Rolls-Royce Trent 700
|Trent 700 on an Airbus A330 of Emirates Airlines|
|Major applications||Airbus A330|
|Unit cost||23.25 million US$ list price|
|Developed into||Rolls-Royce Trent XWB|
Design and development
When Airbus was planning its new twin-jet A330 in the late 1980s, Rolls-Royce proposed a version of the Trent 600 (known as the Trent 680) to power it. However, as the A330's design weight increased, it became clear that more thrust would be required, and Rolls proposed the Trent 720, the first member of the Trent 700 series.
In April 1989 Cathay Pacific became the first customer to specify an Airbus aircraft powered by Rolls-Royce engines when it ordered ten A330s powered by the Trent 700. The following month TWA followed suit with an order for twenty A330s. Air Canada chose the engine for its fleet of eight A330-300s.
The Trent 700 first ran in August 1990, and certification was achieved in January 1994. 90 minutes ETOPS approval was achieved in March 1995, and this was extended to 120 minutes in December 1995 and 180 minutes in May 1996.
In 2009 Rolls-Royce introduced an upgraded version of the engine dubbed the Trent 700EP (enhanced performance) which incorporated a package of improvements derived from later members of the Trent engine family (especially the Trent 1000). These included elliptical leading edges and optimised fan and high-pressure turbine tip clearances. Together the improvements provided a 1.2% improvement to the Trent 700's specific fuel consumption. Some of the improvements were also made available as a retro-fit kit to existing airlines.
Further upgrades were announced in 2013 as part of the T700EP2 package. The upgraded engine will be available in 2015 and is intended for higher gross weight A330s. This upgrade package will improve fuel efficiency by about 1% and is likely to be the last upgrade of Trent 700. It may also be available as a retrofit package in the future.
Rolls-Royce claims that the Trent 700 has the lowest life cycle fuel burn, and is the quietest and cleanest engine available on the A330. Cathay Pacific is the largest operator, with 31 Trent 700-powered A330s. Rolls received orders for 140 of the type during the Paris Air Show in June 2007. The Trent 700 was the third engine to market on the A330, after GE and PW.
Rolls-Royce claims a 58% market share.
The Trent 700 family powers the Airbus A330. It comes in 2 thrust ratings, 67,500 lbf (300 kN) and 71,100 lbf (316 kN). It first entered service on Cathay Pacific's A330s in March 1995.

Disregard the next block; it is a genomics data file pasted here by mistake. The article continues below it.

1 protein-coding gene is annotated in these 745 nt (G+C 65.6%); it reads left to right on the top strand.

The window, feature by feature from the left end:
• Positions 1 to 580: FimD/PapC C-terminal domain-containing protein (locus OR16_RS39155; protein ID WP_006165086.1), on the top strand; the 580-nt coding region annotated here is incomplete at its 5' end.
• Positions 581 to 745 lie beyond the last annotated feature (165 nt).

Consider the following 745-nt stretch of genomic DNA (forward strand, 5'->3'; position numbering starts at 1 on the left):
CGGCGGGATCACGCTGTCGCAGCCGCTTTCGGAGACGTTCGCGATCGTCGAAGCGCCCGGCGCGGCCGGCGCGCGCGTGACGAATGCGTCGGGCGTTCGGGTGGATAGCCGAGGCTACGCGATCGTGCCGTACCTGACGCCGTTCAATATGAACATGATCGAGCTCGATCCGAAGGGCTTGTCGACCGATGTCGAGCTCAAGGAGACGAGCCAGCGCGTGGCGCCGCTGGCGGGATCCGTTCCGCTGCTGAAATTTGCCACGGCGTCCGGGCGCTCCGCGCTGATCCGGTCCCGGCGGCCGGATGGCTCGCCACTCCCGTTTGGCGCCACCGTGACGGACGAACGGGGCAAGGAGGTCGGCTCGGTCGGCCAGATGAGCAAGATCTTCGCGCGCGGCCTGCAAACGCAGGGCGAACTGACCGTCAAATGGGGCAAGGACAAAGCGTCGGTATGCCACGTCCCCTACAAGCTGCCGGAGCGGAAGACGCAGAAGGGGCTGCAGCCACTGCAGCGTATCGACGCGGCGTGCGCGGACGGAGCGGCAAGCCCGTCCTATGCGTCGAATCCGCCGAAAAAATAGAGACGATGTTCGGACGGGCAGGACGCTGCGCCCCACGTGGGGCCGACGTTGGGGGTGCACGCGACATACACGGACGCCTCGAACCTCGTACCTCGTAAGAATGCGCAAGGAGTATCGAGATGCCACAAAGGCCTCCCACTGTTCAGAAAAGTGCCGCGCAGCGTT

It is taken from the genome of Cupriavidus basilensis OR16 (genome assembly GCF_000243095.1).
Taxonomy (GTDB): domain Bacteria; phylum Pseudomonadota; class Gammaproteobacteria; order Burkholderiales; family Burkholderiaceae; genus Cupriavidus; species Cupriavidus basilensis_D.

- Trent 768-60
- Certified in January 1994, rated at 67,500 lbf (300 kN) for take-off. Used on the Airbus A330-341 variant.
- Trent 772-60
- Certified in March 1994, rated at 71,100 lbf (316 kN) for take-off. Used on the Airbus A330-342 variant.
- Trent 772B-60
- Certified in September 1997, rated at 71,100 lbf (316 kN) for take-off, produces additional thrust compared to the 772-60 between 610m (2,000ft) and 2440m (8,000ft). Used on the Airbus A330-243 and Airbus A330-343 variants.
- Trent 772C-60
- Certified in March 2006, rated at 71,100 lbf (316 kN) for take-off, produces additional thrust compared to the 772B-60 above 2440m (8,000ft). Used on the Airbus A330-243 and Airbus A330-343 variants.
Specifications (Trent 700)
Data from EASA
- Type: three shaft high bypass ratio, axial flow, turbofan
- Length: 5.639 m (222.0 in)
- Diameter: 2.47 m (97.4 in) (fan)
- Dry weight: 6,160 kg (13,580 lb)
- Compressor: 26-off Wide Chord Fan Blades, eight-stage IP compressor, six-stage HP compressor
- Combustors: single annular combustor, 24-off Fuel Spray Nozzles
- Turbine: Single-stage HP turbine, single-stage IP turbine, four-stage LP turbine
- Maximum thrust: 300.3–316.3 kN (67,500–71,100 lbf)
- Overall pressure ratio: 36:1
- Bypass ratio: 5.0:1
- Specific fuel consumption: 0.565 lb/lbf/h (16.0 g/kN/s)  (cruise)
- Thrust-to-weight ratio: 51.35 N/kg (5.236 lbf/lb)
- Comparable engines
- Related lists
- "Rolls-Royce Trent 700 engines worth $930m selected by International AirFinance Corporation". Rolls-Royce. 20 July 2015.
- "DUBAI: R-R hands over 1,000th Trent 700 for A330". Flightglobal. November 13, 2011. Retrieved 2012-01-26.
- "EP new build improvements". Aviation Week. March 28, 2009. Retrieved 2012-01-26.
- Goold, Ian (18 June 2013). "Rolls-Royce Trent 700 Benefits From Technology Development Flow-Back". AINonline. Retrieved 4 April 2014.
- "Trent 700 Market". Rolls-Royce.
- "Type-Certificate Data Sheet RB211 Trent 700 series engines" (PDF). EASA. 14 October 2014.
- "Trent 700 poster". Rolls-Royce.
- Dr Jim Scanlan, ed. (16 July 1999). "Rolls-Royce Turbofan Engines cost and performance data Spreadsheet". Southampton University.
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